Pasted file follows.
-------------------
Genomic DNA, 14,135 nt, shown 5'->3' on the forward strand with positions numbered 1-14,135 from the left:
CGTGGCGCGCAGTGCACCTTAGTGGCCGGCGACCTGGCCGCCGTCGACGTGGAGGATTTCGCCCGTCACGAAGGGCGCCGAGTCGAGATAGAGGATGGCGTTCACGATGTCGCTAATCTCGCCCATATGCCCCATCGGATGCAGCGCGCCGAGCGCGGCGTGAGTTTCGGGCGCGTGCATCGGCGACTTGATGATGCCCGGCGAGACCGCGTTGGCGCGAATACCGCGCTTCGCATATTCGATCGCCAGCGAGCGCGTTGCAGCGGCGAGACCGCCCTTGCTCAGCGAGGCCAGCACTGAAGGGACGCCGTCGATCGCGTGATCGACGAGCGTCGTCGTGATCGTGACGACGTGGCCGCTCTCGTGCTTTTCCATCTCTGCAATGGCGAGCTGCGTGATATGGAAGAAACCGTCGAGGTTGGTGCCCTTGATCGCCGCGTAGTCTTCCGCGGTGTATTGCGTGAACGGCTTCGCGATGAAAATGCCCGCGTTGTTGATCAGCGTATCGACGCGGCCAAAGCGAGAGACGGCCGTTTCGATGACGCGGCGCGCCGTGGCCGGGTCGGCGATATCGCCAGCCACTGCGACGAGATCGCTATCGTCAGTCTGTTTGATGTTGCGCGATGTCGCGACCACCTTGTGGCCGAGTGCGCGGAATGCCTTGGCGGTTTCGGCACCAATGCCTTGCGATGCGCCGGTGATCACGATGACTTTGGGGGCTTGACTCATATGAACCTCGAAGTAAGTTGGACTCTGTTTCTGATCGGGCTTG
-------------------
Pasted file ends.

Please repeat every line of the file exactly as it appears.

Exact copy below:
Genomic DNA, 14,135 nt, shown 5'->3' on the forward strand with positions numbered 1-14,135 from the left:
CGTGGCGCGCAGTGCACCTTAGTGGCCGGCGACCTGGCCGCCGTCGACGTGGAGGATTTCGCCCGTCACGAAGGGCGCCGAGTCGAGATAGAGGATGGCGTTCACGATGTCGCTAATCTCGCCCATATGCCCCATCGGATGCAGCGCGCCGAGCGCGGCGTGAGTTTCGGGCGCGTGCATCGGCGACTTGATGATGCCCGGCGAGACCGCGTTGGCGCGAATACCGCGCTTCGCATATTCGATCGCCAGCGAGCGCGTTGCAGCGGCGAGACCGCCCTTGCTCAGCGAGGCCAGCACTGAAGGGACGCCGTCGATCGCGTGATCGACGAGCGTCGTCGTGATCGTGACGACGTGGCCGCTCTCGTGCTTTTCCATCTCTGCAATGGCGAGCTGCGTGATATGGAAGAAACCGTCGAGGTTGGTGCCCTTGATCGCCGCGTAGTCTTCCGCGGTGTATTGCGTGAACGGCTTCGCGATGAAAATGCCCGCGTTGTTGATCAGCGTATCGACGCGGCCAAAGCGAGAGACGGCCGTTTCGATGACGCGGCGCGCCGTGGCCGGGTCGGCGATATCGCCAGCCACTGCGACGAGATCGCTATCGTCAGTCTGTTTGATGTTGCGCGATGTCGCGACCACCTTGTGGCCGAGTGCGCGGAATGCCTTGGCGGTTTCGGCACCAATGCCTTGCGATGCGCCGGTGATCACGATGACTTTGGGGGCTTGACTCATATGAACCTCGAAGTAAGTTGGACTCTGTTTCTGATCGGGCTTG